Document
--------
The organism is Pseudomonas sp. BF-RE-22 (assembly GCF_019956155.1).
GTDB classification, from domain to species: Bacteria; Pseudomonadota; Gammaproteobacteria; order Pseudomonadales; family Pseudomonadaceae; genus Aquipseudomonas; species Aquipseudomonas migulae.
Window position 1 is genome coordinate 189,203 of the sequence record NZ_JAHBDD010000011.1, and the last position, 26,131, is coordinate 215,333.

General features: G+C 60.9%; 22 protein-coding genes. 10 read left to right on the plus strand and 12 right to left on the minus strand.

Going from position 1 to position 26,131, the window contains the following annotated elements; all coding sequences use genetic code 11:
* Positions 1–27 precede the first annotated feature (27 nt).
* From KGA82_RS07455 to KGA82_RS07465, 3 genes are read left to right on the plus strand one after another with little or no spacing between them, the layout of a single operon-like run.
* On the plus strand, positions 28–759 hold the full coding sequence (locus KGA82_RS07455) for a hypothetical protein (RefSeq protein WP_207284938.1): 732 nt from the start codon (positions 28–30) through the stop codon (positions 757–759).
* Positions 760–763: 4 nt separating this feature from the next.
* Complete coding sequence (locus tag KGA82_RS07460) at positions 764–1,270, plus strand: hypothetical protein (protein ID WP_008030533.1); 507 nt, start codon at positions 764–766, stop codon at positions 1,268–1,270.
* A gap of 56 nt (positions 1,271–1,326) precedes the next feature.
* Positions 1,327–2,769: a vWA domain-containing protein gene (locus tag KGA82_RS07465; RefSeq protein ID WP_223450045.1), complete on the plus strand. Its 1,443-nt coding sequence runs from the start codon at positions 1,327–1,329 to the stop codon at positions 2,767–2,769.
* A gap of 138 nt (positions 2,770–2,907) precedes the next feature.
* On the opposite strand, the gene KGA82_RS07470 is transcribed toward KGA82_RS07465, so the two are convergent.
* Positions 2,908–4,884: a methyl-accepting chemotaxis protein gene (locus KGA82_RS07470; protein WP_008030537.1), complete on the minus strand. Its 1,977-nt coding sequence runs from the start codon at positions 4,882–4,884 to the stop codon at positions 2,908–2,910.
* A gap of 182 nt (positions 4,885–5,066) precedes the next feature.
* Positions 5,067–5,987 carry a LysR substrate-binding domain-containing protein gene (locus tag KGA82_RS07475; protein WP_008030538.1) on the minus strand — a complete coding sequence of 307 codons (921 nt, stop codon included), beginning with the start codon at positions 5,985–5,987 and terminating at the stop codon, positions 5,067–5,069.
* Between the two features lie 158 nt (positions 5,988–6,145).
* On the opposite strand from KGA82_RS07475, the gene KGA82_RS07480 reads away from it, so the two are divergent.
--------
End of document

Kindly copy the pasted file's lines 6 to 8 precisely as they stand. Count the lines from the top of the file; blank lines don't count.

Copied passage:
* Positions 1–27 precede the first annotated feature (27 nt).
* From KGA82_RS07455 to KGA82_RS07465, 3 genes are read left to right on the plus strand one after another with little or no spacing between them, the layout of a single operon-like run.
* On the plus strand, positions 28–759 hold the full coding sequence (locus KGA82_RS07455) for a hypothetical protein (RefSeq protein WP_207284938.1): 732 nt from the start codon (positions 28–30) through the stop codon (positions 757–759).